Consider this hypothetical scenario. An owner-developer commences construction of a 30-story hi-rise residential building toward the end of the real estate boom. As the core and shell of the building is close to completion, the owner realizes that the boom is over and it will be unable to sell the apartments at a profit for a least two to three years. When the building is fully enclosed, protected from the elements and approximately 60 percent complete, the owner terminates the contract “for convenience.” The contractor is paid for all work performed to date, demobilization costs, subcontractor close-out costs, and 60 percent of its profit. Three years later, the owner-developer is ready to re-commence construction and discovers that a substantial number of structural steel reinforcing members required to be imbedded in the building’s columns have been omitted.
This article will examine the very limited question of whether an owner can recover from the contractor the cost of remedying the defective work discovered after a “termination for convenience.”
The Common Law Doctrine
Under the common law doctrine of freedom to contract, parties have been free to confer a contractual right upon one or both parties to terminate the contract “without cause,” popularly known as a “termination for convenience.” Such contractual provisions first arose at the end of the Civil War to allow the federal government to wind down military procurement and settle with the contractor for the portion of the work already performed.
In a 1982 decision, the Court of Claims wrote: “It originated in the reasonable recognition that continuing with wartime contracts after the war was over clearly was against the public interest. Where the circumstances of the contract had changed so dramatically, the government had to have the power to halt the contractor’s performance and settle.” Torncello v. United States, 681 F.2d 756, 764 (Ct. Cl. 1982).
During World Wars I and II, termination for convenience clauses were used extensively in governmental procurement contracts and have thereafter been standard in peace time in both military and non-military contracts for the government.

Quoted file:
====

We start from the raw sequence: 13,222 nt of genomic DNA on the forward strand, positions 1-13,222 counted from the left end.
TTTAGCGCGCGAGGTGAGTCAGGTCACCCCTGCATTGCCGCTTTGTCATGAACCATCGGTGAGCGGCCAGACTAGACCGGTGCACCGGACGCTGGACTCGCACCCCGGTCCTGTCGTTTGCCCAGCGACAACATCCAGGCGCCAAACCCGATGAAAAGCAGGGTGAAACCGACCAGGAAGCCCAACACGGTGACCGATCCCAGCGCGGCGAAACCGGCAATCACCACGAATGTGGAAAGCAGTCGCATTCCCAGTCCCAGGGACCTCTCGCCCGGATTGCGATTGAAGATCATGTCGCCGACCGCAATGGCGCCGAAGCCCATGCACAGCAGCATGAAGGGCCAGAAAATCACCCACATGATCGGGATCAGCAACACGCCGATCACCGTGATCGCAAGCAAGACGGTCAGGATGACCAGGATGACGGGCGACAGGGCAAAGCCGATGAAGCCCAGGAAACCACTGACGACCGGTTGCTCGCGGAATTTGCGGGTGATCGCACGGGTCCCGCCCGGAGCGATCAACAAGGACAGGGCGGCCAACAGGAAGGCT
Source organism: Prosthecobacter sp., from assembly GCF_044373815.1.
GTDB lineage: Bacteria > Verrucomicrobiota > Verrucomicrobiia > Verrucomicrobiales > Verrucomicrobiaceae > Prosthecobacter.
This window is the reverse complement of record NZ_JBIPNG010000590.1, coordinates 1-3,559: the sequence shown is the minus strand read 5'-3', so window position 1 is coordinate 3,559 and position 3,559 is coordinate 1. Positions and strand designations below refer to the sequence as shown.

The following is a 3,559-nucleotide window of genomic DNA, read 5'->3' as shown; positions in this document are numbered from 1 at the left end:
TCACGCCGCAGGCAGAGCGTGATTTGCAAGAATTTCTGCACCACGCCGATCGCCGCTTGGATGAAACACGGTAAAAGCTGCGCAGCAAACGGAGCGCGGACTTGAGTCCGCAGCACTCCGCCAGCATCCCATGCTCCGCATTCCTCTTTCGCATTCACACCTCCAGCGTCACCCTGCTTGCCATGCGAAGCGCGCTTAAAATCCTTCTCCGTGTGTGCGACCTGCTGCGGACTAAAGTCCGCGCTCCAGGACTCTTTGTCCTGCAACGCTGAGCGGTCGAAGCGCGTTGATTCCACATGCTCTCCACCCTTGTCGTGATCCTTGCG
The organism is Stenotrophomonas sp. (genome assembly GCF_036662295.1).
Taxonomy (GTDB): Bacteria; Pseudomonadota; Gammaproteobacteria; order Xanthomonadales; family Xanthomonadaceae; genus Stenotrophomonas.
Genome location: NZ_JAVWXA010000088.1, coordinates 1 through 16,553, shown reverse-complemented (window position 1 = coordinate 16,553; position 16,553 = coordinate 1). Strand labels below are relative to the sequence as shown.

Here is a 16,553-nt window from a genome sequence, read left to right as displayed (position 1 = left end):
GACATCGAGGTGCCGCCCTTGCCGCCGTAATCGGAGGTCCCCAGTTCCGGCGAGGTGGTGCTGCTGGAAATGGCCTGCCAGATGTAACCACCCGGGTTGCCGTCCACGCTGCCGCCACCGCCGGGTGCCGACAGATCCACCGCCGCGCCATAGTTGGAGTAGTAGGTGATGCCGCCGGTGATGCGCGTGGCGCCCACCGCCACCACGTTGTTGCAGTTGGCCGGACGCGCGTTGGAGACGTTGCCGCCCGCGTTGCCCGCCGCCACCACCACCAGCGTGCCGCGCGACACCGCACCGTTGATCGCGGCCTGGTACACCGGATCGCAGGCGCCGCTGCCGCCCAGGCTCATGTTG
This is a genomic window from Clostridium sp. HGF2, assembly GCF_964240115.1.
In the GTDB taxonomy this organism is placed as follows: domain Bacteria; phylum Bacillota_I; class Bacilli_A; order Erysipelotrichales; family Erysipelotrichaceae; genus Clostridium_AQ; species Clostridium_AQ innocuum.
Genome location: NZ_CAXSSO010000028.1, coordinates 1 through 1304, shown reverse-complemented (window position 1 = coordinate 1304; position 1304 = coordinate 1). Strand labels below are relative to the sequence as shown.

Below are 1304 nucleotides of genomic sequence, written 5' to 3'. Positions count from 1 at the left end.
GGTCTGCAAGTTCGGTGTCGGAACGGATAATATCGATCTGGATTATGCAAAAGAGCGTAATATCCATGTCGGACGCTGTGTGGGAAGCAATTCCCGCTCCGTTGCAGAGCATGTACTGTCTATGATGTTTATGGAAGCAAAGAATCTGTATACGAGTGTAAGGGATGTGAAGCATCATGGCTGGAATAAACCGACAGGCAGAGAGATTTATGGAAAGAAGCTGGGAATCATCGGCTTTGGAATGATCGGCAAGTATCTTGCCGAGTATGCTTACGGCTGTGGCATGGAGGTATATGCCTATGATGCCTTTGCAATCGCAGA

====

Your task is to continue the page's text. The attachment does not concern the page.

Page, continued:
Since World War II, termination for convenience clauses have been universally used in private construction contracts and since 1997 appear in most form contracts published by the American Institute of Architects (AIA) and other industry groups.
For example, the current version of the AIA termination for convenience provisions provide, in part:
§14.4 Termination By The Owner For Convenience.
§14.4.1 The owner may, at any time, terminate the Contract for the owner’s convenience and without cause.
Section14.4.3 In case of such termination for the owner’s convenience, the Contractor shall be entitled to receive payment for Work executed, and costs incurred by reason of such termination, along with reasonable overhead and profit on the Work not executed.
Termination for convenience provisions usually provide for compensation to the contractor for all work performed and fee earned to the date of termination, demobilization costs and costs of closing out subcontracts. Although the current AIA provision provides for recovery for anticipated (unearned) profit on the unperformed portion of the work, typically this provision is deleted or modified in negotiation so that no recovery is allowed for anticipated profit on unperformed work or for any type of consequential damages. However, occasionally the parties will agree to a provision for an additional “break-up” fee depending upon what percentage of completion of the work has been achieved.